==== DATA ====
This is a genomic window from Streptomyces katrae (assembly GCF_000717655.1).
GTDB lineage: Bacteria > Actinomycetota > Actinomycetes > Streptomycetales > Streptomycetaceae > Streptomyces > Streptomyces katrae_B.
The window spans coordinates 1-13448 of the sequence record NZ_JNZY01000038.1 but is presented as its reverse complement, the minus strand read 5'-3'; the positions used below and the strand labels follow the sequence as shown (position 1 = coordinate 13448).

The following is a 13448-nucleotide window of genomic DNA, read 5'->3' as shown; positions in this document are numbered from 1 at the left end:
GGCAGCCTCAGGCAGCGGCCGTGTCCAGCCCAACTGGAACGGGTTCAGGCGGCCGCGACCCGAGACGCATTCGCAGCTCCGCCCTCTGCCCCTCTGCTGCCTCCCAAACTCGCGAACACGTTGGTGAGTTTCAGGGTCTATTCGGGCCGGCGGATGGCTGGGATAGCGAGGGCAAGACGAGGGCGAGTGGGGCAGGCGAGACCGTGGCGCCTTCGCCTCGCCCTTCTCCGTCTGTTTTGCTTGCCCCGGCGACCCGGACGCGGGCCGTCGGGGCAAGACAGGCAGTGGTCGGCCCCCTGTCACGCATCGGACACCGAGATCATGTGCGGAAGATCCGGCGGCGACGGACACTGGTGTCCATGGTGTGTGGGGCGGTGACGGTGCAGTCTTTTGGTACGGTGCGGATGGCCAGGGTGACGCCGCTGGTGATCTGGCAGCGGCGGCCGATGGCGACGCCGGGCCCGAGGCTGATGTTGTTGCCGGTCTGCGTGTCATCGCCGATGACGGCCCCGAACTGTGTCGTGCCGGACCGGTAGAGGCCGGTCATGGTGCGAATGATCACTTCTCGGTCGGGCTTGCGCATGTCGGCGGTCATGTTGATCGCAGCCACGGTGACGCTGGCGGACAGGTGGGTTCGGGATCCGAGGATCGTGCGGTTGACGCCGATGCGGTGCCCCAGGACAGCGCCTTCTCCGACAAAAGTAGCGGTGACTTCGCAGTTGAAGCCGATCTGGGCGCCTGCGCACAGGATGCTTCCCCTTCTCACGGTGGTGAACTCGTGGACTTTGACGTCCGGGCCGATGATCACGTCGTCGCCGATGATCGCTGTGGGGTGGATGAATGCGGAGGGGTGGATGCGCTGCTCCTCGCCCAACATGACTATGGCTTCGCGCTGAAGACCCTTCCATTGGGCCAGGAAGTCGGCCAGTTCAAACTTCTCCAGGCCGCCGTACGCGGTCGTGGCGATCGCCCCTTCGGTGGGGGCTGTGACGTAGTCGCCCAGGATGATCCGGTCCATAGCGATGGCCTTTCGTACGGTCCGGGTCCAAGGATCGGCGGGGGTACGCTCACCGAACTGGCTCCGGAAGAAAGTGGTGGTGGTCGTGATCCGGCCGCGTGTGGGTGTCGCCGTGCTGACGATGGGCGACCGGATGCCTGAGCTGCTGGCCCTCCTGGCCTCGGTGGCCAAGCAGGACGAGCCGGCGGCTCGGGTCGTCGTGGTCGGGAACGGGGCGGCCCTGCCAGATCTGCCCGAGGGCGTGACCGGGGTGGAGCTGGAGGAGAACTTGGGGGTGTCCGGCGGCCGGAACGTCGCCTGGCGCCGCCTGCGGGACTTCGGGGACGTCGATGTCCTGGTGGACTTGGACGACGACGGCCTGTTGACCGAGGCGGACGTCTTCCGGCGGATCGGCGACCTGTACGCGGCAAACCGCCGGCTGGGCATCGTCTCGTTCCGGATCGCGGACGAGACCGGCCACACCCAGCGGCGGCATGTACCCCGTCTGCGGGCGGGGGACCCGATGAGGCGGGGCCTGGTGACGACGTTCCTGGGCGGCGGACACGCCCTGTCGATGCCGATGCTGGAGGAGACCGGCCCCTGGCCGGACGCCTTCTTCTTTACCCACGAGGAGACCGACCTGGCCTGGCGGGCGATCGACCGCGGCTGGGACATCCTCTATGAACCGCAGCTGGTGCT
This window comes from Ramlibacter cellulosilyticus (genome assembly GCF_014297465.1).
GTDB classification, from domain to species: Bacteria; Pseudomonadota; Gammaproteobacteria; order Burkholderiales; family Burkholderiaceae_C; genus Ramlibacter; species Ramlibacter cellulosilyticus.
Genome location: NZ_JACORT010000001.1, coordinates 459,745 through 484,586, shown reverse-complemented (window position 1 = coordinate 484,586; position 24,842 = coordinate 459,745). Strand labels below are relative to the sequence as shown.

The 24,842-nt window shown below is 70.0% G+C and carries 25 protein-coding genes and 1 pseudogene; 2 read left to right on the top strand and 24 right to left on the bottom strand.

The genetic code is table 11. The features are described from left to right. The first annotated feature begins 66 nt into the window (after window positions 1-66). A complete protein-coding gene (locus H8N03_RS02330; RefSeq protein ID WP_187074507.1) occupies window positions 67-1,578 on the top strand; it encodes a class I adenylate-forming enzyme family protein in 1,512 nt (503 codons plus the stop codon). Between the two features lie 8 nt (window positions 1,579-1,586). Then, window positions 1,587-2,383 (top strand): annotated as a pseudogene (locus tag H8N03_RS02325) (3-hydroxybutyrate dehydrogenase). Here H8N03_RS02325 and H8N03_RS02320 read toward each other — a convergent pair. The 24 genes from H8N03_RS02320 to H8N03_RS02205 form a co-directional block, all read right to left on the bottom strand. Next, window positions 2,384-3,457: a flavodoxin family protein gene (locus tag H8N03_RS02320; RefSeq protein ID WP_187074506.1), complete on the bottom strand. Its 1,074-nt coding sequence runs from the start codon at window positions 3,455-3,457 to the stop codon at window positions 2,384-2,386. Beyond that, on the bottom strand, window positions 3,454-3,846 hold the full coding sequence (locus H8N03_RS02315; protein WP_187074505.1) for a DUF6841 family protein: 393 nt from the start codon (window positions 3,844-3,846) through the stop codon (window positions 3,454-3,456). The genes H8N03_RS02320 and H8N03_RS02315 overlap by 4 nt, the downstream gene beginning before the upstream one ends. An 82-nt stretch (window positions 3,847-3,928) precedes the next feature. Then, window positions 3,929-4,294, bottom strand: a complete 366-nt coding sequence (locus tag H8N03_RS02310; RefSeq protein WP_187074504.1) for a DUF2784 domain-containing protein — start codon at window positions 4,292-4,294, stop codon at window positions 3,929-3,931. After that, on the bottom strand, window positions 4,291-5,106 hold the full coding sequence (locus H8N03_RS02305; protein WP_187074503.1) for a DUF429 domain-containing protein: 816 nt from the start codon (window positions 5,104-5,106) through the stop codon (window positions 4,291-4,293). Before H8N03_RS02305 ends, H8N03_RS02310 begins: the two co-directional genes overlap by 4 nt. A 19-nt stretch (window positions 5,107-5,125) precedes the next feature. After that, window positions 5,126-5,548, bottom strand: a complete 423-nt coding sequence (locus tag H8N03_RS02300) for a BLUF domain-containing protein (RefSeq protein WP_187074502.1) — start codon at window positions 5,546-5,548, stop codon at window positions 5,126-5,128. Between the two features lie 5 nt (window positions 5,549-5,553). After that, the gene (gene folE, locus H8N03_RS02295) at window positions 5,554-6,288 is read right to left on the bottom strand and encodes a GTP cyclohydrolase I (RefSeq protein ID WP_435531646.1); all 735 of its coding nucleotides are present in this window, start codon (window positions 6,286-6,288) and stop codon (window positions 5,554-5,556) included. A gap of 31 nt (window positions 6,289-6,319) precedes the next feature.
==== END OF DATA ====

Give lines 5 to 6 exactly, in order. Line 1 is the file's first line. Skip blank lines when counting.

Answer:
GGCAGCCTCAGGCAGCGGCCGTGTCCAGCCCAACTGGAACGGGTTCAGGCGGCCGCGACCCGAGACGCATTCGCAGCTCCGCCCTCTGCCCCTCTGCTGCCTCCCAAACTCGCGAACACGTTGGTGAGTTTCAGGGTCTATTCGGGCCGGCGGATGGCTGGGATAGCGAGGGCAAGACGAGGGCGAGTGGGGCAGGCGAGACCGTGGCGCCTTCGCCTCGCCCTTCTCCGTCTGTTTTGCTTGCCCCGGCGACCCGGACGCGGGCCGTCGGGGCAAGACAGGCAGTGGTCGGCCCCCTGTCACGCATCGGACACCGAGATCATGTGCGGAAGATCCGGCGGCGACGGACACTGGTGTCCATGGTGTGTGGGGCGGTGACGGTGCAGTCTTTTGGTACGGTGCGGATGGCCAGGGTGACGCCGCTGGTGATCTGGCAGCGGCGGCCGATGGCGACGCCGGGCCCGAGGCTGATGTTGTTGCCGGTCTGCGTGTCATCGCCGATGACGGCCCCGAACTGTGTCGTGCCGGACCGGTAGAGGCCGGTCATGGTGCGAATGATCACTTCTCGGTCGGGCTTGCGCATGTCGGCGGTCATGTTGATCGCAGCCACGGTGACGCTGGCGGACAGGTGGGTTCGGGATCCGAGGATCGTGCGGTTGACGCCGATGCGGTGCCCCAGGACAGCGCCTTCTCCGACAAAAGTAGCGGTGACTTCGCAGTTGAAGCCGATCTGGGCGCCTGCGCACAGGATGCTTCCCCTTCTCACGGTGGTGAACTCGTGGACTTTGACGTCCGGGCCGATGATCACGTCGTCGCCGATGATCGCTGTGGGGTGGATGAATGCGGAGGGGTGGATGCGCTGCTCCTCGCCCAACATGACTATGGCTTCGCGCTGAAGACCCTTCCATTGGGCCAGGAAGTCGGCCAGTTCAAACTTCTCCAGGCCGCCGTACGCGGTCGTGGCGATCGCCCCTTCGGTGGGGGCTGTGACGTAGTCGCCCAGGATGATCCGGTCCATAGCGATGGCCTTTCGTACGGTCCGGGTCCAAGGATCGGCGGGGGTACGCTCACCGAACTGGCTCCGGAAGAAAGTGGTGGTGGTCGTGATCCGGCCGCGTGTGGGTGTCGCCGTGCTGACGATGGGCGACCGGATGCCTGAGCTGCTGGCCCTCCTGGCCTCGGTGGCCAAGCAGGACGAGCCGGCGGCTCGGGTCGTCGTGGTCGGGAACGGGGCGGCCCTGCCAGATCTGCCCGAGGGCGTGACCGGGGTGGAGCTGGAGGAGAACTTGGGGGTGTCCGGCGGCCGGAACGTCGCCTGGCGCCGCCTGCGGGACTTCGGGGACGTCGATGTCCTGGTGGACTTGGACGACGACGGCCTGTTGACCGAGGCGGACGTCTTCCGGCGGATCGGCGACCTGTACGCGGCAAACCGCCGGCTGGGCATCGTCTCGTTCCGGATCGCGGACGAGACCGGCCACACCCAGCGGCGGCATGTACCCCGTCTGCGGGCGGGGGACCCGATGAGGCGGGGCCTGGTGACGACGTTCCTGGGCGGCGGACACGCCCTGTCGATGCCGATGCTGGAGGAGACCGGCCCCTGGCCGGACGCCTTCTTCTTTACCCACGAGGAGACCGACCTGGCCTGGCGGGCGATCGACCGCGGCTGGGACATCCTCTATGAACCGCAGCTGGTGCT
This window comes from Ramlibacter cellulosilyticus (genome assembly GCF_014297465.1).